What is the Voir Dire Process in a Utah Jury Trial

The Importance of the Jury Trial and Voir Dire

Voir dire is process of weeding out problematic jurors.
Voir dire is part of the jury selection process.

The jury trial is a right over which many lives were lost in the founding of this country.  It is a mechanism to protect individuals against an oppressive government. Think about how different things would be if an individual charged with a crime could then be tried by a government bureaucrat instead of a number of different individuals from his community. Juries can protect people from false allegations by the state. It is another check and balance on state power.

Juries, however, are not infallible. They are composed of people who have their own biases and prejudices. While it is impossible to remove those biases and prejudices from members of the jury, the law has developed to permit lawyers and judges to ask prospective jurors a series of questions to determine if any particular juror carries with him a preconceived notion that could interfere with is rendering a fair judgment in the case.  This questioning process is called voir dire, which is a term loosely based on a Latin phrase which means to say the truth and which is conducted during the jury selection process.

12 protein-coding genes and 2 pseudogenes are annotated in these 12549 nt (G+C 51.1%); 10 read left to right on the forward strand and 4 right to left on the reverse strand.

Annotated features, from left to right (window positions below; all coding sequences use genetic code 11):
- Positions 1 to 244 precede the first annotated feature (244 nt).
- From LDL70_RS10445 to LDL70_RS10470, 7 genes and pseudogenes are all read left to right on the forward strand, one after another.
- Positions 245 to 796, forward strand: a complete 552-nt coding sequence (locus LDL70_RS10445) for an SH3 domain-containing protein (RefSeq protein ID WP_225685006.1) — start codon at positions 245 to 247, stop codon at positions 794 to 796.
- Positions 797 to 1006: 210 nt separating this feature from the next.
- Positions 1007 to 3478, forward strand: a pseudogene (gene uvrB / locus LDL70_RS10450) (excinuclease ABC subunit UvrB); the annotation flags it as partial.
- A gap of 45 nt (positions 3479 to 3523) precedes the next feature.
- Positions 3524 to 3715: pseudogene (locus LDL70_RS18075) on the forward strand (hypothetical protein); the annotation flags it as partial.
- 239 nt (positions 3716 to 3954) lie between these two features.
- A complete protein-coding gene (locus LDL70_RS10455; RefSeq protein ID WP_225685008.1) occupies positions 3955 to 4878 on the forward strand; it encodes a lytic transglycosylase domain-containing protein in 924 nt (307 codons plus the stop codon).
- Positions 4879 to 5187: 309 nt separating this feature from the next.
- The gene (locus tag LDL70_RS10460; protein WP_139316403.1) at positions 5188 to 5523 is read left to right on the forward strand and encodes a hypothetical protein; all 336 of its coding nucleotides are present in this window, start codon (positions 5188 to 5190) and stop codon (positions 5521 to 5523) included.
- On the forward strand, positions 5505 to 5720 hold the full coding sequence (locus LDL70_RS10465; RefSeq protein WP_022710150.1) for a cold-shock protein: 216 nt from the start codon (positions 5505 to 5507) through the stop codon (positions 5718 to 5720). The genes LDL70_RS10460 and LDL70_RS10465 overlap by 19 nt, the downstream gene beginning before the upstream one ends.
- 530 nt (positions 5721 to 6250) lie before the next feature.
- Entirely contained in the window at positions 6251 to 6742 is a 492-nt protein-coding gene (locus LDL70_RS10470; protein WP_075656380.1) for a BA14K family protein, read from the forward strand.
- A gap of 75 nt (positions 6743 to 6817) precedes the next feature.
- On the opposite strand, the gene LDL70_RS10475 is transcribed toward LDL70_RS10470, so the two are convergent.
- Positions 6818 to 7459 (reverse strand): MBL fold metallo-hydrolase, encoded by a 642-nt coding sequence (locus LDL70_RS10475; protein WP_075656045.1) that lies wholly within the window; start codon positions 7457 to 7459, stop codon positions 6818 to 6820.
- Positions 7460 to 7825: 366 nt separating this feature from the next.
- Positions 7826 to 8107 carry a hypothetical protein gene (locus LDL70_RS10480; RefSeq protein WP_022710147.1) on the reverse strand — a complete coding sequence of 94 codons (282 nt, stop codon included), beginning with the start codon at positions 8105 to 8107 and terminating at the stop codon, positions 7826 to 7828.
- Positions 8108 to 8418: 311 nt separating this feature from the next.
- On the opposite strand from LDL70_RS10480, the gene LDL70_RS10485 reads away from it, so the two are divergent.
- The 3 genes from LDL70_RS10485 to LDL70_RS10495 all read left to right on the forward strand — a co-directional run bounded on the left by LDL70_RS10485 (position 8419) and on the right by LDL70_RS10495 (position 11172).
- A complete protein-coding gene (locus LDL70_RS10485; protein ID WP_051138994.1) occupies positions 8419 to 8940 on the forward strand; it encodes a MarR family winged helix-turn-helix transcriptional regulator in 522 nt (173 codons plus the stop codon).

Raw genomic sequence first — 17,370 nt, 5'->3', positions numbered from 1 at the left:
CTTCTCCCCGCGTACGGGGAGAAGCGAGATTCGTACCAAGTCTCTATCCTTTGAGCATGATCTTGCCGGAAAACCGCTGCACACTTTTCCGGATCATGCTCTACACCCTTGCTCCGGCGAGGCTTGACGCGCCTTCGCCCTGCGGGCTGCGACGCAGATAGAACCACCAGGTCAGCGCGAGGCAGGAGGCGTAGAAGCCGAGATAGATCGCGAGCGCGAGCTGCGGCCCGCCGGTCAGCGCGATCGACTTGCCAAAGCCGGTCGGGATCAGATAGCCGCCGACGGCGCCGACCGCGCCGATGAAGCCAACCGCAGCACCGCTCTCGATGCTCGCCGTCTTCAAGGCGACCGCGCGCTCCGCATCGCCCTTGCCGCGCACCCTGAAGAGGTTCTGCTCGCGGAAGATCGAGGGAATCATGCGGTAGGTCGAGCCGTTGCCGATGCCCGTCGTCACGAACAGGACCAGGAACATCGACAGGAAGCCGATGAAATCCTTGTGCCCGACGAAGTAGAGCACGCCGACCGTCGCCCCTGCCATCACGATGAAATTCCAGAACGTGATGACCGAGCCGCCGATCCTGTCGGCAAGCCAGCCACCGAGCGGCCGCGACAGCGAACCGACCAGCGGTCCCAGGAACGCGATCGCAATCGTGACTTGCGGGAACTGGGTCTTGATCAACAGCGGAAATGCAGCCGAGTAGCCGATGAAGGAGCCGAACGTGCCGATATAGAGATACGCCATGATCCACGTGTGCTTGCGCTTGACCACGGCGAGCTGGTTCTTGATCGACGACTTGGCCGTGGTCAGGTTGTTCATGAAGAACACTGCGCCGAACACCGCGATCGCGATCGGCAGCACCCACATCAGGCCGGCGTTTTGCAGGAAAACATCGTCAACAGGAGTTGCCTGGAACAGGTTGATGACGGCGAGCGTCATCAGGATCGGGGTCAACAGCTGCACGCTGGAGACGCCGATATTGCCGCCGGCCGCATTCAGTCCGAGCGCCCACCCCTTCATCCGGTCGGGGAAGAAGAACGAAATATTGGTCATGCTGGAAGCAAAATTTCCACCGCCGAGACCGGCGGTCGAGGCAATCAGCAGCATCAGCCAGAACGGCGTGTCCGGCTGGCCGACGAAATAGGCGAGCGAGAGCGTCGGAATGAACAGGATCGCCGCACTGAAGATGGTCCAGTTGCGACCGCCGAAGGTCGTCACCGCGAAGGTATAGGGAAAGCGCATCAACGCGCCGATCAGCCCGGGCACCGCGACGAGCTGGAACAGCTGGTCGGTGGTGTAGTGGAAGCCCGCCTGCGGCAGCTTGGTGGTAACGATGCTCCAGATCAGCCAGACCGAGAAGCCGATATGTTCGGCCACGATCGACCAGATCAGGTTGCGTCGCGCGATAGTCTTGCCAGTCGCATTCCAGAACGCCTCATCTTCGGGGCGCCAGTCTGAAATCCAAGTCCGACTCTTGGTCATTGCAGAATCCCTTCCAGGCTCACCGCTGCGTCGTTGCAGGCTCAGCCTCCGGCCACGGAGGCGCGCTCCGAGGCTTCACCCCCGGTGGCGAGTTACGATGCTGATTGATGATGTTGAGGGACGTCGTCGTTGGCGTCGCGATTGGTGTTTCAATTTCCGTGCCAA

Rules Governing the Voir Dire Process

Because voir dire only occurs in the trial court, the trial court judge has a lot of flexibility on how he runs the process.  Nonetheless, there are several rules that the judge must follow. If the trial judge violates any of those rules his decision can be reviewed by an appellate court judge under an abuse of discretion standard. See Alcazar v. University of Utah Hosps. & Clinics, 188 P.3d 490.

As discussed in the recent State v. Alvarez case: Generally,the trial court is afforded broad discretion in conducting voir dire, but that discretion must be exercised in favor of allowing discovery of biases or prejudice in prospective jurors. The key inquiry is whether, considering the totality of the questioning, counsel was afforded an adequate opportunity to gain the information necessary to evaluate jurors. If the trial court’s decision to exclude the question about juror embarrassment substantially impaired Defendant’s right to the informed exercise of peremptory challenges, it is reversible error.

So the entire purpose of voir dire is to allow the lawyers to evaluate the prospective jurors and to do so in a way that allows the lawyers to be able to make informed conclusions about each prospective juror.

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